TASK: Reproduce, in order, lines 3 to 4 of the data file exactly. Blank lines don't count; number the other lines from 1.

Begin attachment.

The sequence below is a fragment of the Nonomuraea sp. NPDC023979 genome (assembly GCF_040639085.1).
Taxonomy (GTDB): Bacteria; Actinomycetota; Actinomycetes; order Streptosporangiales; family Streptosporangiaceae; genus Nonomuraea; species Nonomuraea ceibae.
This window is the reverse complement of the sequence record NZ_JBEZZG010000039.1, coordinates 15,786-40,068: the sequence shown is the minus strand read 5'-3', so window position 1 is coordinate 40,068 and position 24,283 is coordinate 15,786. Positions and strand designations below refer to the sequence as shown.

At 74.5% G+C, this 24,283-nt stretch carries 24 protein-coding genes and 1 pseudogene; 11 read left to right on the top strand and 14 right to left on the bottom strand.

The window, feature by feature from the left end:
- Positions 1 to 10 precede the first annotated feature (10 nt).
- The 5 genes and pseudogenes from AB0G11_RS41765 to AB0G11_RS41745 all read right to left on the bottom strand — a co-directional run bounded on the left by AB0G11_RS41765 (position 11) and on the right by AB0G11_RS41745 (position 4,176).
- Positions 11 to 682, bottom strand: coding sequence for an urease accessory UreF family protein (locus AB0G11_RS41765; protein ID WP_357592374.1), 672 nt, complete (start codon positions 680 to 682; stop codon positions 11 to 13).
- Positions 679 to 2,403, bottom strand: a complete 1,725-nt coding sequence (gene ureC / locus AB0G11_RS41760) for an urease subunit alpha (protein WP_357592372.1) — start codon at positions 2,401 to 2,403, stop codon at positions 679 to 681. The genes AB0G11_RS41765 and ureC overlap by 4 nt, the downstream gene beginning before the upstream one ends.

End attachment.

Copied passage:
This window is the reverse complement of the sequence record NZ_JBEZZG010000039.1, coordinates 15,786-40,068: the sequence shown is the minus strand read 5'-3', so window position 1 is coordinate 40,068 and position 24,283 is coordinate 15,786. Positions and strand designations below refer to the sequence as shown.

At 74.5% G+C, this 24,283-nt stretch carries 24 protein-coding genes and 1 pseudogene; 11 read left to right on the top strand and 14 right to left on the bottom strand.